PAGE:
Double Feature: SHADOW OF A DOUBT+ADDRESS UNKNOWN
SHADOW OF A DOUBT (1943)
Naïve teenager Charlie (Teresa Wright) begins to suspect her beloved Uncle Charlie (Joseph Cotten), on a vacation visiting sleepy Santa Rosa, California, of actually being the fugitive "Merry Widow" serial killer. Before David Lynch was even born, Alfred Hitchcock explored malevolent evil seeping into a banal small town. It's got few of the flashy passages the director is famous for — but thanks to Cotten's mesmerizing performance, it may be the director's ultimate expression of the horror that infects everyday life. (Note courtesy of Film Noir Foundation.) DIR Alfred Hitchcock; SCR Thornton Wilder, Sally Benson, Alma Reville, from a story by Gordon McDonell; PROD Jack H. Skirball. U.S., 1943, b&w, 108 min. NOT RATED
ADDRESS UNKNOWN (1944)
The tale of a San Francisco art dealer who returns to Germany and falls under the spell of the Nazis was originally rendered by "Kressmann Taylor" (a woman writing as a man) as a trans-Atlantic correspondence between two increasingly estranged friends. It's brought powerfully to life through the stunning design and direction of William Cameron Menzies, and is powered by Paul Lukas' haunting performance. Not truly noir, but a revelation — few "B" movies match the impact and artistry of this WWII stunner. (Note courtesy of Film Noir Foundation.) DIR/PROD William Cameron Menzies; SCR Herbert Dalmas, from the story by Kathrine Kressmann Taylor; PROD Sam Wood. U.S., 1944, b&w, 75 min. NOT RATED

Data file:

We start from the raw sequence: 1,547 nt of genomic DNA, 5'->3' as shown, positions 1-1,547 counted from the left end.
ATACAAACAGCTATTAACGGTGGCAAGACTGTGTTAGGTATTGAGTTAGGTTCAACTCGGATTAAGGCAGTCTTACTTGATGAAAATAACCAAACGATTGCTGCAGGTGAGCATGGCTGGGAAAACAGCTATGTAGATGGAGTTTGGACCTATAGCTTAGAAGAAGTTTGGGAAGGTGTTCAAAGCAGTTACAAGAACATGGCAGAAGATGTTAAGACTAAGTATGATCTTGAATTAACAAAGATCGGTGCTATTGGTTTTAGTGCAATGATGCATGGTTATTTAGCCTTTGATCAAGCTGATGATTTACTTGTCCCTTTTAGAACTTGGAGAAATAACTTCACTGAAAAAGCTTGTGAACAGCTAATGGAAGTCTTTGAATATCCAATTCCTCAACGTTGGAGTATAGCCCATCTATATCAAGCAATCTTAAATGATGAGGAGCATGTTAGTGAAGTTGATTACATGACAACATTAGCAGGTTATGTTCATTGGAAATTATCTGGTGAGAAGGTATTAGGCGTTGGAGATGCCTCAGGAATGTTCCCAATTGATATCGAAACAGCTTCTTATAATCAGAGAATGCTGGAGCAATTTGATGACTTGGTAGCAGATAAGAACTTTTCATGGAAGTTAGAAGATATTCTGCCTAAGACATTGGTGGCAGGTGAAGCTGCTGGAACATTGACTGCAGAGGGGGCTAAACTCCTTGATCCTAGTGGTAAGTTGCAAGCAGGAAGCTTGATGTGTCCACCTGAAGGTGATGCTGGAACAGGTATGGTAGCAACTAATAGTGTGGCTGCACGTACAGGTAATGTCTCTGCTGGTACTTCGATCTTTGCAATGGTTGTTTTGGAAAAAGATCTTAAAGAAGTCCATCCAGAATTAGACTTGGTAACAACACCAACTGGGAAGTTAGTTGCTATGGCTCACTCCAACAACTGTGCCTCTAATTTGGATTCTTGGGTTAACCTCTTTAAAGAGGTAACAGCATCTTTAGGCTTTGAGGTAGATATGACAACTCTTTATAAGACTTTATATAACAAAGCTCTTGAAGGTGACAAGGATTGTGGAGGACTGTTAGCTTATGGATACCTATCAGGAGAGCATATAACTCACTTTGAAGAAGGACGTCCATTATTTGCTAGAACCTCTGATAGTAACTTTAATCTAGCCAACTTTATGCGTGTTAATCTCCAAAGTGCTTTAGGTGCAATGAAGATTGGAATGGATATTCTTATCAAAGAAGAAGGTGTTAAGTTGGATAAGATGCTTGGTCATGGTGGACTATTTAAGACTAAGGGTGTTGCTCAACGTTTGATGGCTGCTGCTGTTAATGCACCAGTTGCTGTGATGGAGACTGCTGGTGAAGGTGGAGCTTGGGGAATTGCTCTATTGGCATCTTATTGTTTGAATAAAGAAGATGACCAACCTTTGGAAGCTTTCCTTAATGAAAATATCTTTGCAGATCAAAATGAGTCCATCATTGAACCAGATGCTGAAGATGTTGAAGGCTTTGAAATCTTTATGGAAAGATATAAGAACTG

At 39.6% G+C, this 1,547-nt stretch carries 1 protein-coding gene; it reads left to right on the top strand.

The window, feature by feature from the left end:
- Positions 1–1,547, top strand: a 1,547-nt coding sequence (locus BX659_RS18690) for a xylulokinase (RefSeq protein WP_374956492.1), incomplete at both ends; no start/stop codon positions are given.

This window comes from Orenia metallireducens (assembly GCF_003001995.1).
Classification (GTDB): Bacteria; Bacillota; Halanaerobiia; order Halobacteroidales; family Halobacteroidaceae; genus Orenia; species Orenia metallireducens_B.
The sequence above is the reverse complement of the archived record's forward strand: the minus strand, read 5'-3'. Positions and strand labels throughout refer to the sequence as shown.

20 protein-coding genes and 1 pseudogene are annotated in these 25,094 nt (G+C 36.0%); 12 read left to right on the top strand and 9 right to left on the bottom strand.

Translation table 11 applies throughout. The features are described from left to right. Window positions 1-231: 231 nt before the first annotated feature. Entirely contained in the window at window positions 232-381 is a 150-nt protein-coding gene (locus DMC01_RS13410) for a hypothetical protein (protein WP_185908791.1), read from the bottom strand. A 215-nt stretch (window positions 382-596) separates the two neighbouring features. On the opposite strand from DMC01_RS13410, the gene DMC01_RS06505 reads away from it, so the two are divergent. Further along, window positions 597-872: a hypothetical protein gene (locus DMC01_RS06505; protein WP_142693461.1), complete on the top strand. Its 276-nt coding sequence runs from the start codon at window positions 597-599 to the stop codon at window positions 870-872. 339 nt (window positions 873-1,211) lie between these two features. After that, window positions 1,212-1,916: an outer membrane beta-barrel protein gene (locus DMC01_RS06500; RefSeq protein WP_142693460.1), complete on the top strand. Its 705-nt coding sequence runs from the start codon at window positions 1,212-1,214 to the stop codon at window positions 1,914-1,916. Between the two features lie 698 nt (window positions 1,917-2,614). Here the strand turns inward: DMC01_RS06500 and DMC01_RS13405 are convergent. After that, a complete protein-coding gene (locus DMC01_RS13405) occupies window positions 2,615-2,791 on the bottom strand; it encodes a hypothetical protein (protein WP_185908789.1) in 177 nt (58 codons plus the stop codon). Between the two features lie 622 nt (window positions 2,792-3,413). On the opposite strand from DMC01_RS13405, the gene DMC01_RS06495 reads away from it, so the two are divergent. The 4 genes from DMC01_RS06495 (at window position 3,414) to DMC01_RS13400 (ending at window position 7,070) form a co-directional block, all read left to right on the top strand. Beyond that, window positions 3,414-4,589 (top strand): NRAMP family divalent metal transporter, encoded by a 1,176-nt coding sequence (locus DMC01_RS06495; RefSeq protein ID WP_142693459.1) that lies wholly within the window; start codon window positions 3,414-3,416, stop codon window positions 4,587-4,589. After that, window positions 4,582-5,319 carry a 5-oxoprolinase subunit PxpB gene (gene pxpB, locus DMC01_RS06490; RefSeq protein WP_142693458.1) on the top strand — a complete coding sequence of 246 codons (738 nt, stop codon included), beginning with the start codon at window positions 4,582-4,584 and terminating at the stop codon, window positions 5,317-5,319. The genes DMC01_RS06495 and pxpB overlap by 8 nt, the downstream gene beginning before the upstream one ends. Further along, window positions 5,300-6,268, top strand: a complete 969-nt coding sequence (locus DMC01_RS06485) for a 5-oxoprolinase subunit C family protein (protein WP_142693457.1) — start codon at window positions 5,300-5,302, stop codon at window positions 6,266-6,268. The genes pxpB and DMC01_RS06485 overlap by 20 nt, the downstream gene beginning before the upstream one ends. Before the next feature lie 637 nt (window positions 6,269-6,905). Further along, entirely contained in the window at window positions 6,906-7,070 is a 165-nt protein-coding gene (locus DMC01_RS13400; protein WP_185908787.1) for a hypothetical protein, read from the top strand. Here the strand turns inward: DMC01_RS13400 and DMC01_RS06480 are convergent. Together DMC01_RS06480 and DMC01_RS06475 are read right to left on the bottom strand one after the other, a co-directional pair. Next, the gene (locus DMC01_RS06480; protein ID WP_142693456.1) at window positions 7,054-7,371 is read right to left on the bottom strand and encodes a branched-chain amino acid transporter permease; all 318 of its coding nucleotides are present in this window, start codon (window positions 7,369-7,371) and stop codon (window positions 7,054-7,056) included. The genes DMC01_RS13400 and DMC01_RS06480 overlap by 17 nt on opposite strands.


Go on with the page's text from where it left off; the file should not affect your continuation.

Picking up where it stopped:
AFI Member passes not accepted.
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